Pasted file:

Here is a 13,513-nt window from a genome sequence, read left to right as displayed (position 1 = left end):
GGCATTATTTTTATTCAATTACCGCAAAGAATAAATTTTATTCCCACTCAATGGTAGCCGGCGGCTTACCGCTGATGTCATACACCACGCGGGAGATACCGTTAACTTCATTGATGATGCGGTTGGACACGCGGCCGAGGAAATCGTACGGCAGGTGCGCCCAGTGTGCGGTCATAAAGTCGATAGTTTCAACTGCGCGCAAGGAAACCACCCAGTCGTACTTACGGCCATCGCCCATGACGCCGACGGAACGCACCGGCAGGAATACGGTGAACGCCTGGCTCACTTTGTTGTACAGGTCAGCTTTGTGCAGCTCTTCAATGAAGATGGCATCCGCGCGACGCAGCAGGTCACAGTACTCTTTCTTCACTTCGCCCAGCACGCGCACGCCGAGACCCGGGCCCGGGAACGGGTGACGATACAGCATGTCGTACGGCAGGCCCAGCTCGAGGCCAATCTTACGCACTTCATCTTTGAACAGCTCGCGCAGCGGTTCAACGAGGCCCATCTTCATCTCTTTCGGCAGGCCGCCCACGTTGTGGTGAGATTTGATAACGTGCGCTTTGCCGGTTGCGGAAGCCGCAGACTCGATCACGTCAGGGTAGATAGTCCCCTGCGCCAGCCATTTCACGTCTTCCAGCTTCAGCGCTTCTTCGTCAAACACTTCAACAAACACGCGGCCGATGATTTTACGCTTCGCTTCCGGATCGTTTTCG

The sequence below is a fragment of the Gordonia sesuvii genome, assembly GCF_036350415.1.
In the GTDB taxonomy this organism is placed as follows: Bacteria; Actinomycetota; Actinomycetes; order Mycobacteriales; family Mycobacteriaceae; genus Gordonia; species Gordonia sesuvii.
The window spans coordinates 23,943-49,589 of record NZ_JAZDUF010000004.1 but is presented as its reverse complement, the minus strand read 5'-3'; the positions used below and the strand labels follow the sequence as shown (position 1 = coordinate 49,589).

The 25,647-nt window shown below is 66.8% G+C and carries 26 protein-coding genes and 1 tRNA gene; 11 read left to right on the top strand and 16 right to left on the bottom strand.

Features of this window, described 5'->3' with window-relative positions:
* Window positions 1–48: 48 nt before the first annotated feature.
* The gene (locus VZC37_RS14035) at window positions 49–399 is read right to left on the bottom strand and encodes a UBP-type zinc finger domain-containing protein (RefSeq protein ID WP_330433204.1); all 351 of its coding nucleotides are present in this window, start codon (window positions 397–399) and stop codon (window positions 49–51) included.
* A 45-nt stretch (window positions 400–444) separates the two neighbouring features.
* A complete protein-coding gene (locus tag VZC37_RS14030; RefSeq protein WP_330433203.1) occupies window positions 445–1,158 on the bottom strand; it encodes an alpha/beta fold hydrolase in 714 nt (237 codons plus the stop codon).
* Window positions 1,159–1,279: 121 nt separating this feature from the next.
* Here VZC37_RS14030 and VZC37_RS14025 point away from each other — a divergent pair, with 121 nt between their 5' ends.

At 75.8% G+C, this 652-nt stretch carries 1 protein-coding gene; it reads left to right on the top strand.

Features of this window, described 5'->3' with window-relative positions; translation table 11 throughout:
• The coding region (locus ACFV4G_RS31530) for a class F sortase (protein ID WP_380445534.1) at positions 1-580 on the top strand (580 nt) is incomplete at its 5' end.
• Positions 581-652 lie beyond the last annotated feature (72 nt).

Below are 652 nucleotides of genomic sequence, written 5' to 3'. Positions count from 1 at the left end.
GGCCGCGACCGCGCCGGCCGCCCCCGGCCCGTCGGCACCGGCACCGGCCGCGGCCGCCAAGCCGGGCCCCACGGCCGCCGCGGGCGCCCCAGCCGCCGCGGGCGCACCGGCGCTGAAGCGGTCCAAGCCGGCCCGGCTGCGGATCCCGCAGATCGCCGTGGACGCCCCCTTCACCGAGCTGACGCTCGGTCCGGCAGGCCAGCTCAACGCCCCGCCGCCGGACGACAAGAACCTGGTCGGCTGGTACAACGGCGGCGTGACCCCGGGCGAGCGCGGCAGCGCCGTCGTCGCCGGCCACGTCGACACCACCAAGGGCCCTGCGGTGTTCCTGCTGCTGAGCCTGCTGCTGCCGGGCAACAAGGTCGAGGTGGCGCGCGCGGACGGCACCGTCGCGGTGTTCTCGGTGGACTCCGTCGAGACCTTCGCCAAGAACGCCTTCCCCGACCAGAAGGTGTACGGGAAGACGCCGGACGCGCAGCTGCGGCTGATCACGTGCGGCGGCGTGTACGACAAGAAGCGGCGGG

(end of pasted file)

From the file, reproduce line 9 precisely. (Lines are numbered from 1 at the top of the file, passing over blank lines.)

* The gene (locus VZC37_RS14035) at window positions 49–399 is read right to left on the bottom strand and encodes a UBP-type zinc finger domain-containing protein (RefSeq protein ID WP_330433204.1); all 351 of its coding nucleotides are present in this window, start codon (window positions 397–399) and stop codon (window positions 49–51) included.